The primary source is usually somewhere dark and undisturbed.
– Check your clothes. Yes, all of them.
You’ll also have to pay special attention to clothing, bedding, towels, etc. Larvae are usually found in folds and collars, but they can be anywhere!
Although carpet beetles might not eat all of your clothes, that doesn’t mean that there can’t be beatles exploring around. So, check all your clothes for beetles and larvae! Remember, they can be quite small!
Once you’ve identified all the items that are or may have been infested, it’s time to wash all of the fabrics on high heat. We’re talking over 120º Farenheit. We do this to ensure that we’re killing beetles, larvae, and eggs!
If you’re unable to wash some items (like those made of silk), you’ll have to take them to the dry cleaner. It’s the only way!
– Steam Clean Carpets and Furniture
Do you have a carpet steam cleaner? If you don’t, please get one! Is by far the wisest investment any carpet owner can make. They’re super simple to use, they will save you a lot of money (because you wont have to call a professional to clean your carpet), and they work like a charm!
And in case you have carpet beetles, it’s the only machine that will help you remove the little beetles and eggs that you might not see.
We have a post on the best carpet steam cleaners of 2022. I’m sure you’ll find what you need there! This is a carpet steam cleaner machine, for those of you who’ve never checked one out:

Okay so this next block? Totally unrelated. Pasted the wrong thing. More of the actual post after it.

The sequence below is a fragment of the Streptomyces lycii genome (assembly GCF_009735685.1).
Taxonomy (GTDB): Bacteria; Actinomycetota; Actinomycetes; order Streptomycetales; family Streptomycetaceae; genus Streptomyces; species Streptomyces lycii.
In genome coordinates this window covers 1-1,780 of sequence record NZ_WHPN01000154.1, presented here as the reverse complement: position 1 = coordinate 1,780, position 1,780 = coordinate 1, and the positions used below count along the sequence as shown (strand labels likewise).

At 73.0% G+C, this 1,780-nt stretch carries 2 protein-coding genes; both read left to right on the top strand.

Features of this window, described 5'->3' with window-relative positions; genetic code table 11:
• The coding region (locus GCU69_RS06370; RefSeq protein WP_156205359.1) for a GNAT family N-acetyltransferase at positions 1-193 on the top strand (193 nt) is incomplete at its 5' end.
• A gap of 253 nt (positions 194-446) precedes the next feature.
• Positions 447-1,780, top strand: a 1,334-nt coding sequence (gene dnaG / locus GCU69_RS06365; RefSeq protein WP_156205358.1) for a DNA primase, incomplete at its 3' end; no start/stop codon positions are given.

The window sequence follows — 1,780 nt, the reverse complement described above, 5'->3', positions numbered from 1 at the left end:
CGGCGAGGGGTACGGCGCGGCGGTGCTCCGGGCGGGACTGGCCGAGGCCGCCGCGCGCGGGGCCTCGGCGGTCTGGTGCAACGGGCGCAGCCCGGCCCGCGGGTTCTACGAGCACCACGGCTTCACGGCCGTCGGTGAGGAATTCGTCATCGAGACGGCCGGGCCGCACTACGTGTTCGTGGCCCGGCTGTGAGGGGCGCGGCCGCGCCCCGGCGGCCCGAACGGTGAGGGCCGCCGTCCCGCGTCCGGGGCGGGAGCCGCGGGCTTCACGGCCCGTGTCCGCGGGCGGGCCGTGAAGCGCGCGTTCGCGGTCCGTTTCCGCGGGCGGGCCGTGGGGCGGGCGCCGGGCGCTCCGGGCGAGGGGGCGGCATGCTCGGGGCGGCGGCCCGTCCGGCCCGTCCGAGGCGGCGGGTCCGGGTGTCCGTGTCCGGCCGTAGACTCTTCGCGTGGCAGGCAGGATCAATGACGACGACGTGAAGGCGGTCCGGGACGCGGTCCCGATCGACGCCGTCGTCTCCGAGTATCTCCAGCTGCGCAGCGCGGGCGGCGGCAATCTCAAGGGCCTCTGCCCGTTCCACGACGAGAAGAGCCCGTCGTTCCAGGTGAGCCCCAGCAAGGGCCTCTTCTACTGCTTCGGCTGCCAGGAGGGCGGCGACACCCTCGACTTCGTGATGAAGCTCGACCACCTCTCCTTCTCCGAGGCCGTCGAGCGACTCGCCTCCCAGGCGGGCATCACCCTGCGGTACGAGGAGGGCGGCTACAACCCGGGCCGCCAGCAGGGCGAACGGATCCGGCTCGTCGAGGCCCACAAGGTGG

[amazon link=”B00450U6CS” title=”Bissell Big Green Professional Carpet Cleaner Machine:”/]
And don’t forget about steam cleaning your furniture! Carpet beetles could be hiding in your furniture just as much as on the carpet. Don’t let the name deceit you!
– Taxidermy animals
Finally, we have to take care of any taxidermy animals you might have home. These are a carpet beetle magnet, so you’ll have to be extra careful.
This procedure called “Thermal Deinfestation” is described with detail in this page: Thermal Deinfestation of Hosehold Items. You’ll basically learn how to freeze the items using plastic and polyethylene sheeting. In 72 hours (+24 defreezing hours), the animals should be pest free!
Step 2: Treat with Insecticide
Once your house is ready for treatment, we’re going to apply an insecticide to our carpets and rugs, under furniture, around doors and window frames, in shelving, corners, cracks and crevices, closets… Basically everywhere where carpet beetles or larvae could live.
Make sure that you’re using an insecticide that will kill carpet beetles. Not all will! This is the one we recommend:
[amazon link=”B003AYWEL6″ title=”Tempo Ultra SC Contact Insecticide 8 oz.”/]
MAKE SURE YOU USE AN INSECTICIDE WITH IGRUsing an Insecticide might not be enough because they don’t always kill the eggs. That’s why you need to add an IGR. IGR stands for Insect Growth Regulator. It’s a chemical product that will make sure that any treated eggs don’t hatch. Without it, there’s no guarantee that those eggs won’t cause another infestation in the future.